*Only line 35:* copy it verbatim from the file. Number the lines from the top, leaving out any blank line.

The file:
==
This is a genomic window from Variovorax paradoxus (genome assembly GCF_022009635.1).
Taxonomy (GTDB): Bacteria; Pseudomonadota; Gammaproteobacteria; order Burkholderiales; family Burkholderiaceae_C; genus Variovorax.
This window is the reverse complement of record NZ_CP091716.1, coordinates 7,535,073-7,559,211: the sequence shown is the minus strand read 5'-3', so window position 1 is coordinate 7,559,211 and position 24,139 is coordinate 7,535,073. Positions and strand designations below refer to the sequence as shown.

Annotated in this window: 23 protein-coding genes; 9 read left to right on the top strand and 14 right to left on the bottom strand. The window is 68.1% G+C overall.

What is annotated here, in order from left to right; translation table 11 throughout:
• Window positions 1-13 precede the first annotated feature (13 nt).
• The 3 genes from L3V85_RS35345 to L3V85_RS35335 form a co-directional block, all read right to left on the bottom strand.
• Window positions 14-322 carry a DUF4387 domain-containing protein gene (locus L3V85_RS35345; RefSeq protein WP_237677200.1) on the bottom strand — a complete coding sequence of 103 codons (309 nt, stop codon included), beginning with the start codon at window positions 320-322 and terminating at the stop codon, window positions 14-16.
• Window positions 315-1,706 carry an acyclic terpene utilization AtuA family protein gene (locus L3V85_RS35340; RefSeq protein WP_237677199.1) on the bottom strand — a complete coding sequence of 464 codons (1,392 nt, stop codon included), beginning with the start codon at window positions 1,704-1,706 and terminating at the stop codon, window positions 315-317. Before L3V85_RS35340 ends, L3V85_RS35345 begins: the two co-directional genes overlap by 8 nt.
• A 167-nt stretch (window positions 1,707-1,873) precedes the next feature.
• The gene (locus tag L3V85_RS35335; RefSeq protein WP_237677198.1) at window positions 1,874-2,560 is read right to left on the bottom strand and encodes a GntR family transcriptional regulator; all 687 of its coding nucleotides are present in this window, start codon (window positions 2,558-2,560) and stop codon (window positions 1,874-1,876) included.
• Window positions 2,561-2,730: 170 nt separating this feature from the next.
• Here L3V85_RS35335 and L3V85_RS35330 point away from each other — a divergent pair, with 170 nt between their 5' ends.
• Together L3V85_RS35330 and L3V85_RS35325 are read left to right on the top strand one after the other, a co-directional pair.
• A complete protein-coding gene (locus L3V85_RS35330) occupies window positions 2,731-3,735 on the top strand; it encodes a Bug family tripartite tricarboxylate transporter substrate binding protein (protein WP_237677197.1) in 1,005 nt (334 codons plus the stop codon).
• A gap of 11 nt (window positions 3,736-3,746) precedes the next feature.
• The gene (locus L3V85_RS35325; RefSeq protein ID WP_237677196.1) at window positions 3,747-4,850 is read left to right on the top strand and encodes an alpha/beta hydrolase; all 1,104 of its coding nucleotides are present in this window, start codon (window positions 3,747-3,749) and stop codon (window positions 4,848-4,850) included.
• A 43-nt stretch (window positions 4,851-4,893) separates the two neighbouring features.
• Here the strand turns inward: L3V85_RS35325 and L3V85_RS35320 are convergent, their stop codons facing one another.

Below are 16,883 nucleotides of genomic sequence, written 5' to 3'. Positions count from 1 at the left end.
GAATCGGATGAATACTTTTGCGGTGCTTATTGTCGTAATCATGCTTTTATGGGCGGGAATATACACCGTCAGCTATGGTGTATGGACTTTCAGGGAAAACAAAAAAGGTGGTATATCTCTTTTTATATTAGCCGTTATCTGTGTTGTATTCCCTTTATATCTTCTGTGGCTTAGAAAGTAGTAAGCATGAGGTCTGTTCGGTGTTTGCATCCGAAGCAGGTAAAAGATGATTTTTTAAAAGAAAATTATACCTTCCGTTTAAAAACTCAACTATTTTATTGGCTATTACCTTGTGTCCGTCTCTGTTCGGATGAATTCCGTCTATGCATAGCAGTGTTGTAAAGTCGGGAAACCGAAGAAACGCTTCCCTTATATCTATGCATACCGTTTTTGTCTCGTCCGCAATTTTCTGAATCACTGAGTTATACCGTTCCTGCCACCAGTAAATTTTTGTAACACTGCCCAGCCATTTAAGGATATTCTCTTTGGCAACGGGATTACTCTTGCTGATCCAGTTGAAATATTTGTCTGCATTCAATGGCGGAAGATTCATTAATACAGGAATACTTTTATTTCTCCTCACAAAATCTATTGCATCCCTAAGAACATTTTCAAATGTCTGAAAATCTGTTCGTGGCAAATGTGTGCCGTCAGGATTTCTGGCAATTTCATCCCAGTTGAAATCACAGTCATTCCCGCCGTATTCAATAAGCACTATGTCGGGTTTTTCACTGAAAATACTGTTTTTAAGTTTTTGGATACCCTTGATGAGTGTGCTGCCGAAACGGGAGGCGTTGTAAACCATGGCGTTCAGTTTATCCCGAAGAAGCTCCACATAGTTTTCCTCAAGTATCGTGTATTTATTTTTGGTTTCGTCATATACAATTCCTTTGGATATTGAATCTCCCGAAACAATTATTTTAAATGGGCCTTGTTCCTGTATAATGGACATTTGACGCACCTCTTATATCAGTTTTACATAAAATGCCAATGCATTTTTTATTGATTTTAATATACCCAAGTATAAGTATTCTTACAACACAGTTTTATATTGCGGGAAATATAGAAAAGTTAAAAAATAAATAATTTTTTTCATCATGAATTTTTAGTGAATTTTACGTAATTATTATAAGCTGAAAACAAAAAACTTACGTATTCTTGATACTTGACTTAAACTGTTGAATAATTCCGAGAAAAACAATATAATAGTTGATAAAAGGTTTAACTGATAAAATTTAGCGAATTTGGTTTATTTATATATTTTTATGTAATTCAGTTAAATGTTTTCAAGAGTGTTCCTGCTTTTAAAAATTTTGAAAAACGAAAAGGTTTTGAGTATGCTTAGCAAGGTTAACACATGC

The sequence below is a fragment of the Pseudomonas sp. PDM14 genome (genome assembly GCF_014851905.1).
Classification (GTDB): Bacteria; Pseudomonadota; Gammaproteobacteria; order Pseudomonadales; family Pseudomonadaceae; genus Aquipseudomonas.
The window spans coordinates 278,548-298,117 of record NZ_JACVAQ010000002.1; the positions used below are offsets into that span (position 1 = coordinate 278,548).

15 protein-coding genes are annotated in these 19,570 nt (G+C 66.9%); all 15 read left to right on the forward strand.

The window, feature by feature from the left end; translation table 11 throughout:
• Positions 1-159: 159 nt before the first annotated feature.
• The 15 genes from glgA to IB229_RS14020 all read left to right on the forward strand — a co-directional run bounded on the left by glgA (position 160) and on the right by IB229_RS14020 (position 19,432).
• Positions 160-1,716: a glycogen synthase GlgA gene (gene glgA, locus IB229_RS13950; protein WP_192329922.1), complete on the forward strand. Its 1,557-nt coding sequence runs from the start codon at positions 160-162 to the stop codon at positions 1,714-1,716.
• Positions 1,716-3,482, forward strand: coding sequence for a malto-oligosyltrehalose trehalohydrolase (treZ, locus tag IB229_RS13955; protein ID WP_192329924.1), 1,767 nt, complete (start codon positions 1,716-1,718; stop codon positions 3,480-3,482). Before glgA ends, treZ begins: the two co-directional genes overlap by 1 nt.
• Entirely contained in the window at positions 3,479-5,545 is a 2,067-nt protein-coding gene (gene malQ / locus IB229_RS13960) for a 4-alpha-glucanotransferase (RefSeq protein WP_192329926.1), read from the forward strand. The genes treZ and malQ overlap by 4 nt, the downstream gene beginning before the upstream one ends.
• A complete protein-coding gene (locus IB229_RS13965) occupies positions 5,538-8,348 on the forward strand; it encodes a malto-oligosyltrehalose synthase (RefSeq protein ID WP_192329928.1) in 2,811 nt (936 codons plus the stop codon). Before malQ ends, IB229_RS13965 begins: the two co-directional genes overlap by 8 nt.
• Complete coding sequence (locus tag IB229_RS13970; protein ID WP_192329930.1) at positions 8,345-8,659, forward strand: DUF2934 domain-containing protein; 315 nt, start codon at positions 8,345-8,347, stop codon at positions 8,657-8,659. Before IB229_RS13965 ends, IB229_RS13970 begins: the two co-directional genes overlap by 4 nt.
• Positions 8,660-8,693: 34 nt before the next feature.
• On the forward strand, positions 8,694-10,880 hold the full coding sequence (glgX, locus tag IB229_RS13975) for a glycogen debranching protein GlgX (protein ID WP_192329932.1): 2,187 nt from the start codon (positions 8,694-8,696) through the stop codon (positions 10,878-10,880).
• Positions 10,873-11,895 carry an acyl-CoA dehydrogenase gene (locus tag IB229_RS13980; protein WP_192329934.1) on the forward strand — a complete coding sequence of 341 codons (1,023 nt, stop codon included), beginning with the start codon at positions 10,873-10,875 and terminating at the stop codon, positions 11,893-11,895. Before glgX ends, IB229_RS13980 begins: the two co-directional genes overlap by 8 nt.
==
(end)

• On the forward strand, positions 8,694-10,880 hold the full coding sequence (glgX, locus tag IB229_RS13975) for a glycogen debranching protein GlgX (protein ID WP_192329932.1): 2,187 nt from the start codon (positions 8,694-8,696) through the stop codon (positions 10,878-10,880).